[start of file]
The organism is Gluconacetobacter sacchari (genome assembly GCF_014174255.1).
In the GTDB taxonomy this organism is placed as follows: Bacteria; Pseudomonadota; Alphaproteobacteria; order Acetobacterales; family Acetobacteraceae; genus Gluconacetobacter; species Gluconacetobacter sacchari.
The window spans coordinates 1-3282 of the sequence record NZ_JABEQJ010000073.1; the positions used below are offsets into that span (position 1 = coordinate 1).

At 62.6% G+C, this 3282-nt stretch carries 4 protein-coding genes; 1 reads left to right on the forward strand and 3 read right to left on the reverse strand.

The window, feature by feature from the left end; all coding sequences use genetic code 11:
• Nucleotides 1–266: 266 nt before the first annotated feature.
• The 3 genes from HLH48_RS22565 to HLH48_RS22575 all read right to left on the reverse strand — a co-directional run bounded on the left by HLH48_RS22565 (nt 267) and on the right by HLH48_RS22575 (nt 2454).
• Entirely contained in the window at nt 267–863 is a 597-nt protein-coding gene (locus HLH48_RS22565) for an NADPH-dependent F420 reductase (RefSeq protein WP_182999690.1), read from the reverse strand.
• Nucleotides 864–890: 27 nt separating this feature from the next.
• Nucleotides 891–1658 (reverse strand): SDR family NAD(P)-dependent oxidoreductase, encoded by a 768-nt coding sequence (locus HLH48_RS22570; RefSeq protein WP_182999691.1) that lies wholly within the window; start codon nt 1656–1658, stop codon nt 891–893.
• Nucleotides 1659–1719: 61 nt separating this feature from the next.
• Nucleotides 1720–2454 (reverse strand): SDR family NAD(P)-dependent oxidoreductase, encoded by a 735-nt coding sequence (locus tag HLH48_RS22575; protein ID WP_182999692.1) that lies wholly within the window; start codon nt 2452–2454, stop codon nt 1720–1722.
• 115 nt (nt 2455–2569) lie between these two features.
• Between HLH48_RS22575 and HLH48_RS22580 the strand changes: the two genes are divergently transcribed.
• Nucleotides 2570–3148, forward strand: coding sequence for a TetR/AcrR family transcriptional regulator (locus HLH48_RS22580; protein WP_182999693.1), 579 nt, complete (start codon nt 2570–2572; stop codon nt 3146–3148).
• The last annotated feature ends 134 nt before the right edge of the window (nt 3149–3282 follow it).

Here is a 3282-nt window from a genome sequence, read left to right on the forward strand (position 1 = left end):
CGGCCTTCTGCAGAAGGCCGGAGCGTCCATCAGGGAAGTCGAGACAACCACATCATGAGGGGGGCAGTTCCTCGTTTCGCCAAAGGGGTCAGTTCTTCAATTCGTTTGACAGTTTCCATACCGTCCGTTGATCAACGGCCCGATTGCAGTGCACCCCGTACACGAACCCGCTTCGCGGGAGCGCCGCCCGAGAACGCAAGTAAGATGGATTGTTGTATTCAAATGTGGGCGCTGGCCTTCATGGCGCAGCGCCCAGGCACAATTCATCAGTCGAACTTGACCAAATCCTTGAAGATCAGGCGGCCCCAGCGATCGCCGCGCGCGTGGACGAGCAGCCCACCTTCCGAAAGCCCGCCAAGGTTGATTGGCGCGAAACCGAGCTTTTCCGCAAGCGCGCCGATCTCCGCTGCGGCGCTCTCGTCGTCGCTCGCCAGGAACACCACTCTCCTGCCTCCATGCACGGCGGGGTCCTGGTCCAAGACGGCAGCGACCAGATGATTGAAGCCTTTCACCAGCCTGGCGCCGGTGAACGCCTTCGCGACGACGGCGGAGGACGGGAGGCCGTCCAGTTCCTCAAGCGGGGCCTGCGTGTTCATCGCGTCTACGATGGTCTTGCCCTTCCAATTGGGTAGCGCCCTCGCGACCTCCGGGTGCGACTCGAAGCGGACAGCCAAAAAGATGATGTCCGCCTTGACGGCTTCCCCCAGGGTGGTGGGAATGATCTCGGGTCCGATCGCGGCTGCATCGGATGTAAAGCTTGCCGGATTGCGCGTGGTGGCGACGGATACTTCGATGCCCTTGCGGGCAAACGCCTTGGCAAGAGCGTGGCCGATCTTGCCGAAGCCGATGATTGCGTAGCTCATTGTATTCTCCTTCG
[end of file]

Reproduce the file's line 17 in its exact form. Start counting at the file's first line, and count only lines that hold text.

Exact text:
Here is a 3282-nt window from a genome sequence, read left to right on the forward strand (position 1 = left end):